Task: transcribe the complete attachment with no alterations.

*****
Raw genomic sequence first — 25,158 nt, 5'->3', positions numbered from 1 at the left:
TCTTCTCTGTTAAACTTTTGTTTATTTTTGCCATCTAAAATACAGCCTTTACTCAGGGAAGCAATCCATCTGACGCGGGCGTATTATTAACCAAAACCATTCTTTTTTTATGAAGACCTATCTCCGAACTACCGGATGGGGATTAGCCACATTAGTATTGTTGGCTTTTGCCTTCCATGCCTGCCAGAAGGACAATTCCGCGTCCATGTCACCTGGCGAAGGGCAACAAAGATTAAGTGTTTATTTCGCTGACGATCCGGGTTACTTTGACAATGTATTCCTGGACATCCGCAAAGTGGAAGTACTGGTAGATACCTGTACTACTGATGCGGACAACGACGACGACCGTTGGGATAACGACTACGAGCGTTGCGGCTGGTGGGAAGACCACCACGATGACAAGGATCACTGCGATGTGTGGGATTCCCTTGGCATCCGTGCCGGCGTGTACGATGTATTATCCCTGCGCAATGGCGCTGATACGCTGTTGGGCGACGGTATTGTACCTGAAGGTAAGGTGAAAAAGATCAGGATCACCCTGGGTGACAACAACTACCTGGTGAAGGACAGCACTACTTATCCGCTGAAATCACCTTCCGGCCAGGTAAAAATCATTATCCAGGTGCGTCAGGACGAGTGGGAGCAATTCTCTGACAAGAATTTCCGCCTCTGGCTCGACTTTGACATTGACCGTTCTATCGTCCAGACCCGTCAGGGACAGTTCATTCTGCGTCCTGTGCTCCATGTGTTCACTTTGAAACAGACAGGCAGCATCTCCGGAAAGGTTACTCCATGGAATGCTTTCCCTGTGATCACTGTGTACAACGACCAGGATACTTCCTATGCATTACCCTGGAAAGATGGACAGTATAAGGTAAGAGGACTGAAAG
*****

Raw genomic sequence first — 25,158 nt, 5'->3', positions numbered from 1 at the left:
TCTTCTCTGTTAAACTTTTGTTTATTTTTGCCATCTAAAATACAGCCTTTACTCAGGGAAGCAATCCATCTGACGCGGGCGTATTATTAACCAAAACCATTCTTTTTTTATGAAGACCTATCTCCGAACTACCGGATGGGGATTAGCCACATTAGTATTGTTGGCTTTTGCCTTCCATGCCTGCCAGAAGGACAATTCCGCGTCCATGTCACCTGGCGAAGGGCAACAAAGATTAAGTGTTTATTTCGCTGACGATCCGGGTTACTTTGACAATGTATTCCTGGACATCCGCAAAGTGGAAGTACTGGTAGATACCTGTACTACTGATGCGGACAACGACGACGACCGTTGGGATAACGACTACGAGCGTTGCGGCTGGTGGGAAGACCACCACGATGACAAGGATCACTGCGATGTGTGGGATTCCCTTGGCATCCGTGCCGGCGTGTACGATGTATTATCCCTGCGCAATGGCGCTGATACGCTGTTGGGCGACGGTATTGTACCTGAAGGTAAGGTGAAAAAGATCAGGATCACCCTGGGTGACAACAACTACCTGGTGAAGGACAGCACTACTTATCCGCTGAAATCACCTTCCGGCCAGGTAAAAATCATTATCCAGGTGCGTCAGGACGAGTGGGAGCAATTCTCTGACAAGAATTTCCGCCTCTGGCTCGACTTTGACATTGACCGTTCTATCGTCCAGACCCGTCAGGGACAGTTCATTCTGCGTCCTGTGCTCCATGTGTTCACTTTGAAACAGACAGGCAGCATCTCCGGAAAGGTTACTCCATGGAATGCTTTCCCTGTGATCACTGTGTACAACGACCAGGATACTTCCTATGCATTACCCTGGAAAGATGGACAGTATAAGGTAAGAGGACTGAAAG